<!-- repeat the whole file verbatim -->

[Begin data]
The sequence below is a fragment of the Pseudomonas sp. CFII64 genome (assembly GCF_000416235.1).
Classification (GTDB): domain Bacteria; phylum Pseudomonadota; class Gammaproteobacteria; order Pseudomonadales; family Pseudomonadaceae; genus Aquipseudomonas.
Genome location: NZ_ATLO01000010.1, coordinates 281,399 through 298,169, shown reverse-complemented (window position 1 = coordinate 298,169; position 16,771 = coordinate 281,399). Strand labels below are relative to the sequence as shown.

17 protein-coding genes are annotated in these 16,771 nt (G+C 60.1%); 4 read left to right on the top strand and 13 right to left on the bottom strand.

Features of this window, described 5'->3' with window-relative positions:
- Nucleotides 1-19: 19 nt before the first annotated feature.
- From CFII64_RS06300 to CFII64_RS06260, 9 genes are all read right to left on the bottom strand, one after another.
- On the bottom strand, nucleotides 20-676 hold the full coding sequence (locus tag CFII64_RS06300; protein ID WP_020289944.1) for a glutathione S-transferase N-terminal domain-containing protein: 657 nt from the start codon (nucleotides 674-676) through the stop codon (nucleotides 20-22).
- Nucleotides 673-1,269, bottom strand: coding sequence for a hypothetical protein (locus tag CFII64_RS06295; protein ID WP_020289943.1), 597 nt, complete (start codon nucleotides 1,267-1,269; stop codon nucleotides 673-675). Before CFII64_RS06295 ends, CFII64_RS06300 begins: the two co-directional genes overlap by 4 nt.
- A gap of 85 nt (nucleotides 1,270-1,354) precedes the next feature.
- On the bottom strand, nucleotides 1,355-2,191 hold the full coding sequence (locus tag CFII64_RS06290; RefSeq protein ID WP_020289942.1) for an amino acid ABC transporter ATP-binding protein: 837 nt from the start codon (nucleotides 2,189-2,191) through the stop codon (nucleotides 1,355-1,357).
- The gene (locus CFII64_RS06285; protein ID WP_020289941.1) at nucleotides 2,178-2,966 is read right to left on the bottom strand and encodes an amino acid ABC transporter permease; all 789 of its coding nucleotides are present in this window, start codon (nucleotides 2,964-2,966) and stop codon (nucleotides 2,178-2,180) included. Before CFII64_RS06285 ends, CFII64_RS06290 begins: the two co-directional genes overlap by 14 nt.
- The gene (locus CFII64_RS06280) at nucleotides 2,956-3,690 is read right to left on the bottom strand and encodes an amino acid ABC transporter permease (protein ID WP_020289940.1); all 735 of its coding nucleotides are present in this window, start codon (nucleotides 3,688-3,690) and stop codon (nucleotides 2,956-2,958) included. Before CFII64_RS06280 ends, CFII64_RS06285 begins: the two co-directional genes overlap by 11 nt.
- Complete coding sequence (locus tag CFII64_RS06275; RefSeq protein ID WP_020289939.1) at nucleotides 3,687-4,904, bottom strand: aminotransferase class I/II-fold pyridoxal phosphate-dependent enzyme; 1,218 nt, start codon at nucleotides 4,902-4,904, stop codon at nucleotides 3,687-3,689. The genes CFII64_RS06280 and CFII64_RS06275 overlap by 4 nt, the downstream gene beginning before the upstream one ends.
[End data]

The sequence below is a fragment of the Pseudomonas sp. CFII64 genome (assembly GCF_000416235.1).
Classification (GTDB): domain Bacteria; phylum Pseudomonadota; class Gammaproteobacteria; order Pseudomonadales; family Pseudomonadaceae; genus Aquipseudomonas.
Genome location: NZ_ATLO01000010.1, coordinates 281,399 through 298,169, shown reverse-complemented (window position 1 = coordinate 298,169; position 16,771 = coordinate 281,399). Strand labels below are relative to the sequence as shown.

17 protein-coding genes are annotated in these 16,771 nt (G+C 60.1%); 4 read left to right on the top strand and 13 right to left on the bottom strand.

Features of this window, described 5'->3' with window-relative positions:
- Nucleotides 1-19: 19 nt before the first annotated feature.
- From CFII64_RS06300 to CFII64_RS06260, 9 genes are all read right to left on the bottom strand, one after another.
- On the bottom strand, nucleotides 20-676 hold the full coding sequence (locus tag CFII64_RS06300; protein ID WP_020289944.1) for a glutathione S-transferase N-terminal domain-containing protein: 657 nt from the start codon (nucleotides 674-676) through the stop codon (nucleotides 20-22).
- Nucleotides 673-1,269, bottom strand: coding sequence for a hypothetical protein (locus tag CFII64_RS06295; protein ID WP_020289943.1), 597 nt, complete (start codon nucleotides 1,267-1,269; stop codon nucleotides 673-675). Before CFII64_RS06295 ends, CFII64_RS06300 begins: the two co-directional genes overlap by 4 nt.
- A gap of 85 nt (nucleotides 1,270-1,354) precedes the next feature.
- On the bottom strand, nucleotides 1,355-2,191 hold the full coding sequence (locus tag CFII64_RS06290; RefSeq protein ID WP_020289942.1) for an amino acid ABC transporter ATP-binding protein: 837 nt from the start codon (nucleotides 2,189-2,191) through the stop codon (nucleotides 1,355-1,357).
- The gene (locus CFII64_RS06285; protein ID WP_020289941.1) at nucleotides 2,178-2,966 is read right to left on the bottom strand and encodes an amino acid ABC transporter permease; all 789 of its coding nucleotides are present in this window, start codon (nucleotides 2,964-2,966) and stop codon (nucleotides 2,178-2,180) included. Before CFII64_RS06285 ends, CFII64_RS06290 begins: the two co-directional genes overlap by 14 nt.
- The gene (locus CFII64_RS06280) at nucleotides 2,956-3,690 is read right to left on the bottom strand and encodes an amino acid ABC transporter permease (protein ID WP_020289940.1); all 735 of its coding nucleotides are present in this window, start codon (nucleotides 3,688-3,690) and stop codon (nucleotides 2,956-2,958) included. Before CFII64_RS06280 ends, CFII64_RS06285 begins: the two co-directional genes overlap by 11 nt.
- Complete coding sequence (locus tag CFII64_RS06275; RefSeq protein ID WP_020289939.1) at nucleotides 3,687-4,904, bottom strand: aminotransferase class I/II-fold pyridoxal phosphate-dependent enzyme; 1,218 nt, start codon at nucleotides 4,902-4,904, stop codon at nucleotides 3,687-3,689. The genes CFII64_RS06280 and CFII64_RS06275 overlap by 4 nt, the downstream gene beginning before the upstream one ends.